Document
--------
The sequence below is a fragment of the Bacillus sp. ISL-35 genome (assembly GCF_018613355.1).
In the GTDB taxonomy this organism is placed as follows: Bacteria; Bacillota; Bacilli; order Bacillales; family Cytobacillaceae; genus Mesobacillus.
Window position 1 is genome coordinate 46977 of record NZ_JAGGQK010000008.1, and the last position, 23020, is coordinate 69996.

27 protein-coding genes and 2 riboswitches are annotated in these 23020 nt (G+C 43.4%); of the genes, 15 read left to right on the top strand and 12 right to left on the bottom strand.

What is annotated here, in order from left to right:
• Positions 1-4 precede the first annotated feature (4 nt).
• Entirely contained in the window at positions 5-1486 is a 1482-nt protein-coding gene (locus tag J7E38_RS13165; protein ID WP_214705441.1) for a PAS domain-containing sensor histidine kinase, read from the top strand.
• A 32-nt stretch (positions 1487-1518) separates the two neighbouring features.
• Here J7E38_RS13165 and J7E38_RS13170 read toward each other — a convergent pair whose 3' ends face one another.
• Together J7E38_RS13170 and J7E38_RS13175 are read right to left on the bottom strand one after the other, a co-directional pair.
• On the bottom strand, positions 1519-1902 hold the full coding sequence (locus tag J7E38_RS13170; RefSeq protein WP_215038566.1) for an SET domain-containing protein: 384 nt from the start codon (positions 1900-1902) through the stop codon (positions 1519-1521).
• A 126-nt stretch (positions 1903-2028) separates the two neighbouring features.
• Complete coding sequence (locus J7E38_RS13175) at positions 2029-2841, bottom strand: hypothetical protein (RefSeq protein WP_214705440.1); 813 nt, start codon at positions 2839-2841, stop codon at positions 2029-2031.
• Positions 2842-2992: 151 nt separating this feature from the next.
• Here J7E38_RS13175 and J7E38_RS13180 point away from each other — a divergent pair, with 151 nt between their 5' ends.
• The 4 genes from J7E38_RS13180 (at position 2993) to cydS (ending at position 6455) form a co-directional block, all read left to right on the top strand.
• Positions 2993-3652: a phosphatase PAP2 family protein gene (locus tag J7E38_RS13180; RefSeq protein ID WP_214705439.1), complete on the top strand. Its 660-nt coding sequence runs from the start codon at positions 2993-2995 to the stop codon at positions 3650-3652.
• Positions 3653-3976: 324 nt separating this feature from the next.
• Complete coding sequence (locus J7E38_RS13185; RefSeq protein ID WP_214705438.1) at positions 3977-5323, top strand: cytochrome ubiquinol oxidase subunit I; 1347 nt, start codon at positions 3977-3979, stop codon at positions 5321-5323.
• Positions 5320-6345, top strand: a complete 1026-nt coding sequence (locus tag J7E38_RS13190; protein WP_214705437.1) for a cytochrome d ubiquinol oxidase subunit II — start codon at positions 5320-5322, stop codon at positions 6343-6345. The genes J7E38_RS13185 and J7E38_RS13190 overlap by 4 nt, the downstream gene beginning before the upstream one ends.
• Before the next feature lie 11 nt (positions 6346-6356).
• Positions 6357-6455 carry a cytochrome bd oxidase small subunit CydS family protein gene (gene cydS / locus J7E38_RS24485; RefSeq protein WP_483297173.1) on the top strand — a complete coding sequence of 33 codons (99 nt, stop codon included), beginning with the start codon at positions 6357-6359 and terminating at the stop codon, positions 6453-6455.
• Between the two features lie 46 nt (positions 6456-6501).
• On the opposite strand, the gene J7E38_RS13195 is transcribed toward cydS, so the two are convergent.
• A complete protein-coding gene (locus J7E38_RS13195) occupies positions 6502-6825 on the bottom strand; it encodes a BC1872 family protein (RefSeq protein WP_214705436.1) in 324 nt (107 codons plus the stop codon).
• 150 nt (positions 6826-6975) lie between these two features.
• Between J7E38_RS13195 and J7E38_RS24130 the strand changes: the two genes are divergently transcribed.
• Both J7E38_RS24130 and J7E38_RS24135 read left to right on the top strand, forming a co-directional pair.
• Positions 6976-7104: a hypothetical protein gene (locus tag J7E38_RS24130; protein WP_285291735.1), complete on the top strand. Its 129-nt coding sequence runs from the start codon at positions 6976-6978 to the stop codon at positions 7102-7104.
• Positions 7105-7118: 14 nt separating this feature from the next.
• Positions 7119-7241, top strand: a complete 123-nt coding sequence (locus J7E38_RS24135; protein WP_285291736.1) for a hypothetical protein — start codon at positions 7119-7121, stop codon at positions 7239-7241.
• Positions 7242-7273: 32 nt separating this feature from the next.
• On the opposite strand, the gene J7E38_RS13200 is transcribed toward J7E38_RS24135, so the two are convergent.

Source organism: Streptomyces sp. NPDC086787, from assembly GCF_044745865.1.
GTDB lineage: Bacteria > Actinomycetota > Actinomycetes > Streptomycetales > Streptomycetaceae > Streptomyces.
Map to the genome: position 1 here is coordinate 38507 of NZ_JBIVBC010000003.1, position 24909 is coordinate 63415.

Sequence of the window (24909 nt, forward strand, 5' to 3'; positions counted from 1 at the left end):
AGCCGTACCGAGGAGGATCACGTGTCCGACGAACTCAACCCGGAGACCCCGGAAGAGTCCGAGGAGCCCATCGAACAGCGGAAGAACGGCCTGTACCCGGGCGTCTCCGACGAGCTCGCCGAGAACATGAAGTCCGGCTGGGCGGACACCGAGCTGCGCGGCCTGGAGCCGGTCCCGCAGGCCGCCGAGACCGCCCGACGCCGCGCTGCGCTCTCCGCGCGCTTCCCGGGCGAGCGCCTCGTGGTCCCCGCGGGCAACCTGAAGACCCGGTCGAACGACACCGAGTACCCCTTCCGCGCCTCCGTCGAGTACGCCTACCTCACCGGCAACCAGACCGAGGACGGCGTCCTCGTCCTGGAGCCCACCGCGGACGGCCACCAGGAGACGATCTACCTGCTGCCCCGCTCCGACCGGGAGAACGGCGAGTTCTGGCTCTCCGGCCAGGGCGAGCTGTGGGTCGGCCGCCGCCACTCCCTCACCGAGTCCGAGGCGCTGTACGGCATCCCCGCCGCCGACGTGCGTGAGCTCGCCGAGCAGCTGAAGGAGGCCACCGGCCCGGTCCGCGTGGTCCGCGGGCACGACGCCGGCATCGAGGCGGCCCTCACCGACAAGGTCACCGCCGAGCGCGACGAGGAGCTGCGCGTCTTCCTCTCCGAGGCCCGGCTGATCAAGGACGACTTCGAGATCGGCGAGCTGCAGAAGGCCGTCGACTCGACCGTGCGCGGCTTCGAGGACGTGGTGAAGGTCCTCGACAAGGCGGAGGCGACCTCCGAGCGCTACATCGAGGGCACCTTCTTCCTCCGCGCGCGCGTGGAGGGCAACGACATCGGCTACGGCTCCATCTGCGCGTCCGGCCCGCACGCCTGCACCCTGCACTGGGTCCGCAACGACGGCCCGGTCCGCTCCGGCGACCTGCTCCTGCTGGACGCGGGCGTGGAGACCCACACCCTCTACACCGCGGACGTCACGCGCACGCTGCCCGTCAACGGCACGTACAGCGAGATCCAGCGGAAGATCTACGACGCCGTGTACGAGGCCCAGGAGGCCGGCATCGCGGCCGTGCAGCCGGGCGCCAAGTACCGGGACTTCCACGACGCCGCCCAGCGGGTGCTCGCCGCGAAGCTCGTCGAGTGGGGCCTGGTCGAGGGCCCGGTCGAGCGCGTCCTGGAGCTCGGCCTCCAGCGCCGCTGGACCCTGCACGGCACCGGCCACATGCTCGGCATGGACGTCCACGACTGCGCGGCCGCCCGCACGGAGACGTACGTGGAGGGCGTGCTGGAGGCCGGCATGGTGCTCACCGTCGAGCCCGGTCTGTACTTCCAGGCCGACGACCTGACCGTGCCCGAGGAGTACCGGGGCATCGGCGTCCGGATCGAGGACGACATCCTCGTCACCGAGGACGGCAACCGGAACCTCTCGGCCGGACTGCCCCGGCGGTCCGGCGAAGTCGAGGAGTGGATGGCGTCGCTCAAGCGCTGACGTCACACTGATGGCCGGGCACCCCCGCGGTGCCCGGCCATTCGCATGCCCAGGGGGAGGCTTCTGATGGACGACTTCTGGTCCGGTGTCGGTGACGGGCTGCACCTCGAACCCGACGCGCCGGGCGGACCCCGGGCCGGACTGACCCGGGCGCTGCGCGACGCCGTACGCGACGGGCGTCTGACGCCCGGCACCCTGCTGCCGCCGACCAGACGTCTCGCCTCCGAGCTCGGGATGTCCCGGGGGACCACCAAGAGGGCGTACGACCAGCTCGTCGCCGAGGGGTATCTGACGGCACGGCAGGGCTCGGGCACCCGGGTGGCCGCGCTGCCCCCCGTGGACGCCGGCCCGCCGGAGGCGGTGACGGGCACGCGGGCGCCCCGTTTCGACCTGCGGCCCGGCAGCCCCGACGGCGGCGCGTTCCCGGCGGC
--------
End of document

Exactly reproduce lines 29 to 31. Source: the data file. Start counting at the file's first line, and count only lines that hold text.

• Positions 6976-7104: a hypothetical protein gene (locus tag J7E38_RS24130; protein WP_285291735.1), complete on the top strand. Its 129-nt coding sequence runs from the start codon at positions 6976-6978 to the stop codon at positions 7102-7104.
• Positions 7105-7118: 14 nt separating this feature from the next.
• Positions 7119-7241, top strand: a complete 123-nt coding sequence (locus J7E38_RS24135; protein WP_285291736.1) for a hypothetical protein — start codon at positions 7119-7121, stop codon at positions 7239-7241.